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South Sudan lauds humanitarian efforts to avert famine


FAO's José Graziano da Silva and WFP's David Beasley visit IDPs in Unity region South Sudan on 24 May 2017 (WFP Photo)
June 21, 2017 (JUBA) – The South Sudanese government welcomed and commended, on Wednesday, the joint national and international efforts collaboratively exerted to avert famine from occurring in the east African country.

These efforts were the result of the immediate and sustained multi-sector humanitarian assistance delivered to the population in the conflict-affected areas where the government is fighting opposition armed groups since over three years.

“This encouraging result clearly reflects the commitment the government has made to provide unfettered access to the humanitarian organisations to all parts of the country,” said Cabinet Affairs Minister Martin Elia Lomuro to Sudan Tribune on Wednesday.

"It is through these concerted efforts that the famine has been averted and as the government, we would like to commend and appreciate the work of the humanitarian organisation and reaffirm our commitment to working together to improve the situation," he added.

Minister Lomuro, who is also the head of the South Sudanese task force responsible for monitoring and coordinating administrative efforts to remove blockages and provide access to humanitarian agencies, said the government would continue to exert more efforts in this respect.

He was reacting to the reports that were released on Wednesday by South Sudan’s National Bureau of Statistics and the UN’s updated food and security analysis which showed famine was no longer taking place. The report, however, warned that the situation remains desperate as the number of people at risk of starvation increased during May.

The Integrated Food Security Phase Classification (IPC) report shows 1.7 million people are still facing emergency levels of hunger, one step below famine.

In February, South Sudan declared two counties in Unity State as famine-hit areas.

The IPC report says the current situation in the areas has improved, however, there are certain areas still in critical condition. Though early detection and a rapid response succeeded in pulling them out of famine and grouped them under a Phase 5 classification, according to the World Food Program analysis.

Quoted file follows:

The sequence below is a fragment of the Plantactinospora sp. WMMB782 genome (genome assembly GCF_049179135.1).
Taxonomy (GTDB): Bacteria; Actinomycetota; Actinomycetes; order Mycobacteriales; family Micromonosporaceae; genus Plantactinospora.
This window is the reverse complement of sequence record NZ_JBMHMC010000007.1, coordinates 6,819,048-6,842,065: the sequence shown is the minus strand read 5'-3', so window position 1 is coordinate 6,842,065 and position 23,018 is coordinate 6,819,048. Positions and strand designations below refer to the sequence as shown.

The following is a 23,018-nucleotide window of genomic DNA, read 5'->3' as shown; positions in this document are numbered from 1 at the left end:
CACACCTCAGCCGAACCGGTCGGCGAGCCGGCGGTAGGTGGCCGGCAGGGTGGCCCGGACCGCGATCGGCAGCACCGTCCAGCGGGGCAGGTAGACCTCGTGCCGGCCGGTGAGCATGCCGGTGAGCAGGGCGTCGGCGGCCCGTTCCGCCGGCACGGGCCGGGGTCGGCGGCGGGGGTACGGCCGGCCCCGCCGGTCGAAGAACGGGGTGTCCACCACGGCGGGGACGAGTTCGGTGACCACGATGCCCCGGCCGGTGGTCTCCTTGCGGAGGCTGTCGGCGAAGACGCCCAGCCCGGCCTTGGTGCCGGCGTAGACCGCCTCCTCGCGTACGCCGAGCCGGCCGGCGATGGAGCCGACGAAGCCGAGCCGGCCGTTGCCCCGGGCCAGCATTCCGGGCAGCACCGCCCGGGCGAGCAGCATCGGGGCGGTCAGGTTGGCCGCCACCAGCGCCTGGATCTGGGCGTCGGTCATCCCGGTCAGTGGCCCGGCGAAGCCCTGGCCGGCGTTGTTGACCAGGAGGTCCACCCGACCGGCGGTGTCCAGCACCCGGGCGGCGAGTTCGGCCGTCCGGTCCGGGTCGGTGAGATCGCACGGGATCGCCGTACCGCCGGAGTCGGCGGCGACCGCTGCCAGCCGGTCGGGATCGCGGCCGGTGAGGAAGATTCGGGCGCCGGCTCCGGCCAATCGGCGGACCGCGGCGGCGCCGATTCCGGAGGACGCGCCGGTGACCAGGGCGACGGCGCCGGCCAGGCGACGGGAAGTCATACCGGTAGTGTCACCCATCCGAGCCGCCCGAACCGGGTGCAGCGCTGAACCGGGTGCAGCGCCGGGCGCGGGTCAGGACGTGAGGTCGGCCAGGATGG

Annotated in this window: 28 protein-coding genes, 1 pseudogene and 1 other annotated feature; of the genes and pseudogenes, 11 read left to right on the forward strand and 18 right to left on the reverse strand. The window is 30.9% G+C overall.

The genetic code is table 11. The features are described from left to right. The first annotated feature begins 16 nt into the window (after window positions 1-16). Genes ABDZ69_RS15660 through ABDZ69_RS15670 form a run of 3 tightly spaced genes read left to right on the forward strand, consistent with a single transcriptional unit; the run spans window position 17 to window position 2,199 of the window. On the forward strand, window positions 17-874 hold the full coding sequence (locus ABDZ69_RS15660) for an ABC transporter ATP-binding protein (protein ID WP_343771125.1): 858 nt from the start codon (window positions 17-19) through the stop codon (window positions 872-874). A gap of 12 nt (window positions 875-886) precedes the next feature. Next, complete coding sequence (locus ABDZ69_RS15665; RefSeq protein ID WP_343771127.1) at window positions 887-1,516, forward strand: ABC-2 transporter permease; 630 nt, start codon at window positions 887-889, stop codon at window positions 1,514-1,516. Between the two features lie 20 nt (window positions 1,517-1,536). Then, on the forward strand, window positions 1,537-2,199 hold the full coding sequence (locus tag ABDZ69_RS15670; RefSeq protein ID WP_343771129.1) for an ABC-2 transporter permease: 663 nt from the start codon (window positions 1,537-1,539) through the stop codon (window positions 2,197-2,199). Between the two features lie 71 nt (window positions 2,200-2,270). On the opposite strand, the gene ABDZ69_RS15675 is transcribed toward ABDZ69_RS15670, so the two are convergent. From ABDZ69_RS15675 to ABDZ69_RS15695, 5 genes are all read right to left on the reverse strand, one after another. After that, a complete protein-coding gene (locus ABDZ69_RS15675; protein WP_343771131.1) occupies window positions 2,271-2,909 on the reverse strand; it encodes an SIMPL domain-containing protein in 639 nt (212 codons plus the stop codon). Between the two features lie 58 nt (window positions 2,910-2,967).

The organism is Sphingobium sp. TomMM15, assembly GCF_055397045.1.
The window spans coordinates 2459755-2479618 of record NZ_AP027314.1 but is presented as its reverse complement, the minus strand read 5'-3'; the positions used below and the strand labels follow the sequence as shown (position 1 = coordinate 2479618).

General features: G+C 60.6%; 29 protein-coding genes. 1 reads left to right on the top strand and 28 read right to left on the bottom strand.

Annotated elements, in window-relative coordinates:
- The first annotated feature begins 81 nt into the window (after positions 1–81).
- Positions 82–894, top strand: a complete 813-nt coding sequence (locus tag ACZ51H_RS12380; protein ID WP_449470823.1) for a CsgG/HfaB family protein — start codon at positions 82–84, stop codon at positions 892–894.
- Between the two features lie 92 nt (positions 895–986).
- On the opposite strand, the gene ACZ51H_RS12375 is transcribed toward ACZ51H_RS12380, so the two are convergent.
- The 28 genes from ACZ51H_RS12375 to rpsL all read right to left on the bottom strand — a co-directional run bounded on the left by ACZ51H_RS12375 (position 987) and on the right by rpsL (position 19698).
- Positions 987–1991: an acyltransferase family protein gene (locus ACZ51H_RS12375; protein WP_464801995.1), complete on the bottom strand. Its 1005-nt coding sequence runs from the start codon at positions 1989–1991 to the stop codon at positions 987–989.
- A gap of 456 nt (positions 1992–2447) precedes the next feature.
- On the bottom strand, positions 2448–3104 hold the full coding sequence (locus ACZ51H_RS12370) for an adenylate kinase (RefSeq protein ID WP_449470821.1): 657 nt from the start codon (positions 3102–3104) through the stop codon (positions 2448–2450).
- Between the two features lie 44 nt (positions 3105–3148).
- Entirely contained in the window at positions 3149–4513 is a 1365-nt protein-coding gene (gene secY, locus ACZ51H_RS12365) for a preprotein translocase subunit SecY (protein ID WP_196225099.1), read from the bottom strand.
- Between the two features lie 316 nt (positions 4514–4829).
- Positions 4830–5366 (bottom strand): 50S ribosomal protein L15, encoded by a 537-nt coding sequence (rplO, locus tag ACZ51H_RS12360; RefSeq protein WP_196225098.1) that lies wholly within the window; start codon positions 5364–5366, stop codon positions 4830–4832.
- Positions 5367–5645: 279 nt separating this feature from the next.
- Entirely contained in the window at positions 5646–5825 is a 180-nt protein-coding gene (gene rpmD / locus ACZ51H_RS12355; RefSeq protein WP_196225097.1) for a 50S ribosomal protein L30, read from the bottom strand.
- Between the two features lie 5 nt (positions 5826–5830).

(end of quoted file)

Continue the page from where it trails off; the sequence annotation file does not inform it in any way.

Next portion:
The UN had warned of a worsening humanitarian situation and emphasised that downgrading the level of existing famine in the region does not mean the situation has completely improved. An estimated 45,000 people are still facing starvation in Leer, Koch and Mayendit Counties, with additional areas across the country having deteriorated as well.

The report shows former Jonglei State which had one of the lowest levels of acute malnutrition with roughly 20,000 people currently experiencing catastrophic food insecurity.

Yei, Lainya, Morobo, Kajo-Keji and Magwi, which were areas in Equatoria region classified as greenbelt areas are facing crisis and emergency levels of acute food insecurity. The conflict in the country is an attributing cause that has driven people out of their homes, resulting and subsequently leading to severe effects on agricultural activities and markets.

The Western Upper Nile region is equally experiencing food insecurity, especially in Manyo, Panyikang, and Fashoda where large displacements have occurred due to the ongoing armed conflict. Through a situational analysis, it has been found that former Northern Bahr el Ghazal State is facing severe food insecurity caused by high food prices and diminished household purchasing power.

While Western Bahr el Ghazal State saw a rise in armed conflict in the counties of Wau and Raga, the disruption of trade, displaced of populations, and livelihoods have been destroyed.


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